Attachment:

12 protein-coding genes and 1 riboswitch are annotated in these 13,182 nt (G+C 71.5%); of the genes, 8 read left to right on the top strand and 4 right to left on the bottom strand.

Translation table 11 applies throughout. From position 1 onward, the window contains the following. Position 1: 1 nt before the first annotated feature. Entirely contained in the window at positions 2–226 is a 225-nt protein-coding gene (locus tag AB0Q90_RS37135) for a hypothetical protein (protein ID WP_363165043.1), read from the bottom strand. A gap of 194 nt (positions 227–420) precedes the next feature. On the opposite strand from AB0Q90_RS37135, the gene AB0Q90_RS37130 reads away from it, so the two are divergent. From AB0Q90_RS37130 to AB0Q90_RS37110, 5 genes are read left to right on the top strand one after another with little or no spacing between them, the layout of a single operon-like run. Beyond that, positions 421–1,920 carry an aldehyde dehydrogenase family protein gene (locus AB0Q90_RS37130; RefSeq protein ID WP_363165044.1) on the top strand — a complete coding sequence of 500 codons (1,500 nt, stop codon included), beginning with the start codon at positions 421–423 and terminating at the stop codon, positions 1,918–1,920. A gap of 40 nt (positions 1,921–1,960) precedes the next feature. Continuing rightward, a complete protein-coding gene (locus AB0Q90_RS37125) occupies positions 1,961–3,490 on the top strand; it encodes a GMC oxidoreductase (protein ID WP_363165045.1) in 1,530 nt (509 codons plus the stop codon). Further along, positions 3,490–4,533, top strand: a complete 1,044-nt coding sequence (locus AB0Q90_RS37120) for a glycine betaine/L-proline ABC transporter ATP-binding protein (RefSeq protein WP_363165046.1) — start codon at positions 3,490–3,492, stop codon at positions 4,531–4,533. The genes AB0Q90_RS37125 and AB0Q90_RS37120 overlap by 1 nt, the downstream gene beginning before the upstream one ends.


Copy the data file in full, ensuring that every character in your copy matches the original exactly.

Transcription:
12 protein-coding genes and 1 riboswitch are annotated in these 13,182 nt (G+C 71.5%); of the genes, 8 read left to right on the top strand and 4 right to left on the bottom strand.

Translation table 11 applies throughout. From position 1 onward, the window contains the following. Position 1: 1 nt before the first annotated feature. Entirely contained in the window at positions 2–226 is a 225-nt protein-coding gene (locus tag AB0Q90_RS37135) for a hypothetical protein (protein ID WP_363165043.1), read from the bottom strand. A gap of 194 nt (positions 227–420) precedes the next feature. On the opposite strand from AB0Q90_RS37135, the gene AB0Q90_RS37130 reads away from it, so the two are divergent. From AB0Q90_RS37130 to AB0Q90_RS37110, 5 genes are read left to right on the top strand one after another with little or no spacing between them, the layout of a single operon-like run. Beyond that, positions 421–1,920 carry an aldehyde dehydrogenase family protein gene (locus AB0Q90_RS37130; RefSeq protein ID WP_363165044.1) on the top strand — a complete coding sequence of 500 codons (1,500 nt, stop codon included), beginning with the start codon at positions 421–423 and terminating at the stop codon, positions 1,918–1,920. A gap of 40 nt (positions 1,921–1,960) precedes the next feature. Continuing rightward, a complete protein-coding gene (locus AB0Q90_RS37125) occupies positions 1,961–3,490 on the top strand; it encodes a GMC oxidoreductase (protein ID WP_363165045.1) in 1,530 nt (509 codons plus the stop codon). Further along, positions 3,490–4,533, top strand: a complete 1,044-nt coding sequence (locus AB0Q90_RS37120) for a glycine betaine/L-proline ABC transporter ATP-binding protein (RefSeq protein WP_363165046.1) — start codon at positions 3,490–3,492, stop codon at positions 4,531–4,533. The genes AB0Q90_RS37125 and AB0Q90_RS37120 overlap by 1 nt, the downstream gene beginning before the upstream one ends.